Eye on the Caribou


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Eye on the Caribou: Inside the Alaska Lands Bill. By Chris Carlson. 2015. 222 pages. ISBN-13 978-0945648284. Price $16.95

Told from the perspective of one who was on the inside, here’s the story of how an immense collection of eco-systems in Alaska were saved and preserved. It was an effort spanning 80 years, from the administration of President Theodore Roosevelt and culminating with President Jimmy Carter signing into law the greatest piece of conservation legislation in history. It is also the story of many outcomes, some of them unexpected. It is a story of grit, greed, political double-crosses and shrewd strategy that achieved what many thought unobtainable.

sample chapter


“I’ve been reading the book again and enjoying in immensely! (Again). It is such a good book; perhaps THE single book to read, if a person really wants to grasp the WHOLE context, the whole political and personality setting behind this most amazing piece of legislation.
“It is not too much to say that ANILCA was — by far — the finest and most significant victory ever won by a (united) American Environmental movement. As time passes and we witness ever more far righties assaulting everything we love and cherish, I marvel that there even WERE such times as then!
“One of the many things about the  book that I like so much is that Carlson featured ALL the players, in one way or another. Very few books on these subjects by “environmentalists” ever have that. Because they didn’t really know ALL the players.
“Not in the depth and detail as Carlson characterized so well.
“I could go on, but you get my drift. There is so much to say; and the more I think about the true inner meaning of the book — and its likely place in any history of these sweeping events, the more thoughts come to me.
“Indeed, just reading it again, I feel again the deep disappointments of those last months, after we had come so far and won so much… then the Reagan election, letting Stevens say take it or else…
“And Carlson’s description of that Sierra Club banquet in San Francisco 1979 — I was there, standing ovation time, a most heady moment with our hero and Champion, Cece Andrus.**
“I also like the way Carlson began the book with those river trips, the Middle Fork of the Salmon in Idaho and Alaska’s Coleen River.. Carlson draws in all kinds of people. I just felt the intensity and passions of those times all over again.”
Brock Adams of the Sierra Club

“I appreciate your perspective on this important portion of Alaska’s history. As someone who was involved in the process and politics that resulted in the Alaska National Interest Lands Conservation Act, your book provides an important record of the events that led to its creation.”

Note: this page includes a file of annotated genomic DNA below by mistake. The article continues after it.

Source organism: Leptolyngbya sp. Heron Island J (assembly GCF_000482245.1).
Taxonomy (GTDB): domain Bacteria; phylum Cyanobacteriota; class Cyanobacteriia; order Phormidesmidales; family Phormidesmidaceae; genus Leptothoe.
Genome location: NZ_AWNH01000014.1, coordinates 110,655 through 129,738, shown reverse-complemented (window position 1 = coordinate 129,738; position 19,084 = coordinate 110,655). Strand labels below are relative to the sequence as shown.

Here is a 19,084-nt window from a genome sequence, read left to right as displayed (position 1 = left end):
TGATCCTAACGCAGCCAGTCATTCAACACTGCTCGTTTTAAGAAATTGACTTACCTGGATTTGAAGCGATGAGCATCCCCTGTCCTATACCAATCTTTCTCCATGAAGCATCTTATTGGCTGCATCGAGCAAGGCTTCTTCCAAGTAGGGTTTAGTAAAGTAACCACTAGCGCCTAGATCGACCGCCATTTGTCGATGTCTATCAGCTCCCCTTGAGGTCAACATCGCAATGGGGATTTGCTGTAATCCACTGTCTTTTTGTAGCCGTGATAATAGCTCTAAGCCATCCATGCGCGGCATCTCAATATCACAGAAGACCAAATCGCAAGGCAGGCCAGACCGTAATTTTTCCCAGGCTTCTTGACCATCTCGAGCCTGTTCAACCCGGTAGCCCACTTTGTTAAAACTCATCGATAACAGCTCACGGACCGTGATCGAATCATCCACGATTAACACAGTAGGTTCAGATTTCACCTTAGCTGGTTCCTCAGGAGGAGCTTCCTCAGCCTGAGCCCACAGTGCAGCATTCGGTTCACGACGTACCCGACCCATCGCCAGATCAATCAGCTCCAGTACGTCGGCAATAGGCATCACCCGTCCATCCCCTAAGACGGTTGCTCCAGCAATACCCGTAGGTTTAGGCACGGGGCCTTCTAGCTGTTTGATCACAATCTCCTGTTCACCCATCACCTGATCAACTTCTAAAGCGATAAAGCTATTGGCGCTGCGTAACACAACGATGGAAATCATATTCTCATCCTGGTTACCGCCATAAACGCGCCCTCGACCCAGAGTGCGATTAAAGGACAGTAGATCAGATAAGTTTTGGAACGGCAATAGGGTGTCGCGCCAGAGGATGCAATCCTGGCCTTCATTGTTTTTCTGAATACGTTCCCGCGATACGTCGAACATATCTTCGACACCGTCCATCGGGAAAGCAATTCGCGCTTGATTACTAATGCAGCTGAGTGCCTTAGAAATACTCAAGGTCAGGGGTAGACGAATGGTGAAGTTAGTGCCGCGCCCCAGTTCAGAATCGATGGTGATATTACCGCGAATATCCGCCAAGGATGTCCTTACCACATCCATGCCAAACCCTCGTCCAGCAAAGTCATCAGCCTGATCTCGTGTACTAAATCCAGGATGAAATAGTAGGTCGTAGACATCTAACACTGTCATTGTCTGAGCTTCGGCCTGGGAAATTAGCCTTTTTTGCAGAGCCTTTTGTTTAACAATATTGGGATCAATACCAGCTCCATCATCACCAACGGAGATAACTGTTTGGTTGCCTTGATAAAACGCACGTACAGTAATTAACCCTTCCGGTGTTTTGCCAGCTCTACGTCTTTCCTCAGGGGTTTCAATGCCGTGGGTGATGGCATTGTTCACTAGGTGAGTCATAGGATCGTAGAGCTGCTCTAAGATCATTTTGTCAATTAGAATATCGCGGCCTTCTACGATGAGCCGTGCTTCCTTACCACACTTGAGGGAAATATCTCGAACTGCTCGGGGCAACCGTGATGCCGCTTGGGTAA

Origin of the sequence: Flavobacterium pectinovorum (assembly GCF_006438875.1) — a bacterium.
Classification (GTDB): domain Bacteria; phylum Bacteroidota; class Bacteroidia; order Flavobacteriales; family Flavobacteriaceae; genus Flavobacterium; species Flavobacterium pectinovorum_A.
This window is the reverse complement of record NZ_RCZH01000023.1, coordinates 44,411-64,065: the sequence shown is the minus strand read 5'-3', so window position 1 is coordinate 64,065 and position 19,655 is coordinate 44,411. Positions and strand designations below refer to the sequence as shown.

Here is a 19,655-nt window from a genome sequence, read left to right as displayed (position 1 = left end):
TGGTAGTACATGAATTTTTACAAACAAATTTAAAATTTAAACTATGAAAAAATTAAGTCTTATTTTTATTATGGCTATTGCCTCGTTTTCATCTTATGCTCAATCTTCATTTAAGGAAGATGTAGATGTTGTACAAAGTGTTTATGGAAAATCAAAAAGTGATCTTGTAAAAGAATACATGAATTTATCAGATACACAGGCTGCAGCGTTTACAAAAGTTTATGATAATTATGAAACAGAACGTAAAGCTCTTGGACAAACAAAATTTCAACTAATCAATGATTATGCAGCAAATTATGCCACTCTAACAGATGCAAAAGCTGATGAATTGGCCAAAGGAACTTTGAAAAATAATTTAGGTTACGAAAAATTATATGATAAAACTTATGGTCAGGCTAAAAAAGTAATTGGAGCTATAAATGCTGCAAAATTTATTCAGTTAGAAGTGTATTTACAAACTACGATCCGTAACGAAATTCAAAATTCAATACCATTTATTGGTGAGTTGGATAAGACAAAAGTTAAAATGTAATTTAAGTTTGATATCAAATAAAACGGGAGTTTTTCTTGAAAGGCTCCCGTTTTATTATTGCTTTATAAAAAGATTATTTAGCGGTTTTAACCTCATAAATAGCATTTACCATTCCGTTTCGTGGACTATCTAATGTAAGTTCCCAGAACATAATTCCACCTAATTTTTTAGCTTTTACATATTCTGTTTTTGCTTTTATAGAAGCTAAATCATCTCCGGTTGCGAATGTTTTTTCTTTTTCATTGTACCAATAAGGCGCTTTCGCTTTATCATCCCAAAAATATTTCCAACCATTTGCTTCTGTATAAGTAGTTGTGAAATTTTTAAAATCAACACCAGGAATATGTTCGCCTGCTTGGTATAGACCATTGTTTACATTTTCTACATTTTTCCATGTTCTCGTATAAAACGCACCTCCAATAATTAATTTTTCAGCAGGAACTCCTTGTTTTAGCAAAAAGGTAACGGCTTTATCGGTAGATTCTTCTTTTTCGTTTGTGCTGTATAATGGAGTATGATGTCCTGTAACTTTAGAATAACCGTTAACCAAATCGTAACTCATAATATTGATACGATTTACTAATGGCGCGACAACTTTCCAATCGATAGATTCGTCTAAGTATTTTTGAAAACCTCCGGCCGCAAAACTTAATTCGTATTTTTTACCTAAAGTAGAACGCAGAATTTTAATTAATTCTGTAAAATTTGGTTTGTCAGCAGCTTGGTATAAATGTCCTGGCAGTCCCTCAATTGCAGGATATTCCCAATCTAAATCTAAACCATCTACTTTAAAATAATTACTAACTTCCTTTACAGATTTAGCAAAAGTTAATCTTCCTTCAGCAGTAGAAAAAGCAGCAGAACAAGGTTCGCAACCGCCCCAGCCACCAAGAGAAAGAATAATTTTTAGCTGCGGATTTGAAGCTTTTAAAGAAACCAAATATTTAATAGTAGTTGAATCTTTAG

Alaska Senator Dan Sullivan

“Eye on the Caribou” is an outstanding historical review of the Alaska Lands Bill and all the people involved in its creation and then its passage. The author gives me more credit than I perhaps deserve but he also does a remarkable job of remembering and noting the contributions of the thousand fathers and mothers. He properly notes the ultimate credit deservedly goes to President Carter.”
Governor Cecil D. Andrus (44th Secretary of the Interior)

“The release of Chris Carlson’s book on the 1980 Alaska Lands Bill-arguably the most significant domestic-policy achievement of the Carter Administration-is especially timely given news of the former President’s illness, of President Obama’s Alaskan visit (which included the renaming of the mountain now known as Denali, and the abandonment by Shell of its Arctic oil-drilling operations. Carlson, then Assistant Secretary of Interior for Public Affairs to U.S. Interior Secretary Cecil Andrus, was eyewitness to the behind-the-scenes political sausage-making that brought the Lands Bill to fruition by way of an unusual application of the existing Antiquities Act and skillful congressional deal-making. By way of disclosure, I know the author and have reviewed two previous volumes by him that relate to Andrus and the politics of Idaho and the nation. I have, in all cases, purchased my copies of his books. Like those previous books, this one is filled with firsthand observations, anecdotes and revelations about the strategies, actions and thought-processes that get things done at the Federal and state levels of government. While the book could benefit from tighter editing and more precise wordsmithing, its strength as a memoir is actually enhanced by the author’s avoidance of word-mincing.
The author’s focus on the unintended consequences of Big Legislation like the Lands Bill provides insight into the often overlooked (or trampled-upon) details and concerns that lead to post-passage administrative and judicial nightmares. “Eye on the Caribou” will be of special value to readers with interest in the legislative process.”
S.O. Higgins

“In terms of land and wildlife conservation, it gets no bigger—anywhere on earth—than the 1980 Alaska National Interest Lands Conservation Act signed by President Jimmy Carter. At his side every step of the way was Cecil Andrus—the architect, the Capitol Hill advocate, and the spokesman who, like so many of us, was fired by the understanding that here we could, for once, do conservation on a vast, ecosystem-wide basis, and do it right the first time. Chris Carlson was there every step of the way and provides in this book the rich detail only an insider can provide.”
Doug Scott, Lobbying Director, Alaska Coalition – 1976-1980